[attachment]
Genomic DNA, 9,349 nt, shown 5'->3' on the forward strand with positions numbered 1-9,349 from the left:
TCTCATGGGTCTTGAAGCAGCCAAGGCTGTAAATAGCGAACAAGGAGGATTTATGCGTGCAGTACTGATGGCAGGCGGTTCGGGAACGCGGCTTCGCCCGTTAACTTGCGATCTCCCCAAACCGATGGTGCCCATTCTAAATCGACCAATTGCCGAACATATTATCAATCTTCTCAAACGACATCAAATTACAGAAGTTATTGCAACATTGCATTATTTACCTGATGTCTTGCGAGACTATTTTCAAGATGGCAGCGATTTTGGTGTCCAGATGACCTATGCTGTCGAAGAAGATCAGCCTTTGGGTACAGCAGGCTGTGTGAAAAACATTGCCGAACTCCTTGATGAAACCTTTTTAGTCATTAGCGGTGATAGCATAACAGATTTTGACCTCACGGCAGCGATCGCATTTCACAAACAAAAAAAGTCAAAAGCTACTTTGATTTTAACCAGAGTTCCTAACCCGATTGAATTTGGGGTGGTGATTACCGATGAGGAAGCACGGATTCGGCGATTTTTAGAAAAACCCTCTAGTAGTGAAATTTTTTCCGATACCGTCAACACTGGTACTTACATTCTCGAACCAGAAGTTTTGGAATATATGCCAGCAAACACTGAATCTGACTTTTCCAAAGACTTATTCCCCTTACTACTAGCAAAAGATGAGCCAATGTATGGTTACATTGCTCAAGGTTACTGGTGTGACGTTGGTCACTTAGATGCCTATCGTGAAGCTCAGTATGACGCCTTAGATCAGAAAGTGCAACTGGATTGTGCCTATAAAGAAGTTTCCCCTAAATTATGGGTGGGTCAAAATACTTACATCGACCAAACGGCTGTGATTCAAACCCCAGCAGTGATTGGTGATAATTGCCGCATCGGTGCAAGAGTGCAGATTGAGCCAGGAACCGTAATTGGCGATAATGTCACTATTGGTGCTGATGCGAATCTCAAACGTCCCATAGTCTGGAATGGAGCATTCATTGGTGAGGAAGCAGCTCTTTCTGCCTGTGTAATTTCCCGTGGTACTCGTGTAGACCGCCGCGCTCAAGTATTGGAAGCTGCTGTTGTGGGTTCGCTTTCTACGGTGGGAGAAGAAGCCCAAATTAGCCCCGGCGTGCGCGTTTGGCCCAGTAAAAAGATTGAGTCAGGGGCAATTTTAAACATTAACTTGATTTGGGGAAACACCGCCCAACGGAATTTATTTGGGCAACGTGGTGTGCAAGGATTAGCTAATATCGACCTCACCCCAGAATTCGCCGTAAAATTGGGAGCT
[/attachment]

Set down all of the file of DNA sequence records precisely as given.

Genomic DNA, 9,349 nt, shown 5'->3' on the forward strand with positions numbered 1-9,349 from the left:
TCTCATGGGTCTTGAAGCAGCCAAGGCTGTAAATAGCGAACAAGGAGGATTTATGCGTGCAGTACTGATGGCAGGCGGTTCGGGAACGCGGCTTCGCCCGTTAACTTGCGATCTCCCCAAACCGATGGTGCCCATTCTAAATCGACCAATTGCCGAACATATTATCAATCTTCTCAAACGACATCAAATTACAGAAGTTATTGCAACATTGCATTATTTACCTGATGTCTTGCGAGACTATTTTCAAGATGGCAGCGATTTTGGTGTCCAGATGACCTATGCTGTCGAAGAAGATCAGCCTTTGGGTACAGCAGGCTGTGTGAAAAACATTGCCGAACTCCTTGATGAAACCTTTTTAGTCATTAGCGGTGATAGCATAACAGATTTTGACCTCACGGCAGCGATCGCATTTCACAAACAAAAAAAGTCAAAAGCTACTTTGATTTTAACCAGAGTTCCTAACCCGATTGAATTTGGGGTGGTGATTACCGATGAGGAAGCACGGATTCGGCGATTTTTAGAAAAACCCTCTAGTAGTGAAATTTTTTCCGATACCGTCAACACTGGTACTTACATTCTCGAACCAGAAGTTTTGGAATATATGCCAGCAAACACTGAATCTGACTTTTCCAAAGACTTATTCCCCTTACTACTAGCAAAAGATGAGCCAATGTATGGTTACATTGCTCAAGGTTACTGGTGTGACGTTGGTCACTTAGATGCCTATCGTGAAGCTCAGTATGACGCCTTAGATCAGAAAGTGCAACTGGATTGTGCCTATAAAGAAGTTTCCCCTAAATTATGGGTGGGTCAAAATACTTACATCGACCAAACGGCTGTGATTCAAACCCCAGCAGTGATTGGTGATAATTGCCGCATCGGTGCAAGAGTGCAGATTGAGCCAGGAACCGTAATTGGCGATAATGTCACTATTGGTGCTGATGCGAATCTCAAACGTCCCATAGTCTGGAATGGAGCATTCATTGGTGAGGAAGCAGCTCTTTCTGCCTGTGTAATTTCCCGTGGTACTCGTGTAGACCGCCGCGCTCAAGTATTGGAAGCTGCTGTTGTGGGTTCGCTTTCTACGGTGGGAGAAGAAGCCCAAATTAGCCCCGGCGTGCGCGTTTGGCCCAGTAAAAAGATTGAGTCAGGGGCAATTTTAAACATTAACTTGATTTGGGGAAACACCGCCCAACGGAATTTATTTGGGCAACGTGGTGTGCAAGGATTAGCTAATATCGACCTCACCCCAGAATTCGCCGTAAAATTGGGAGCT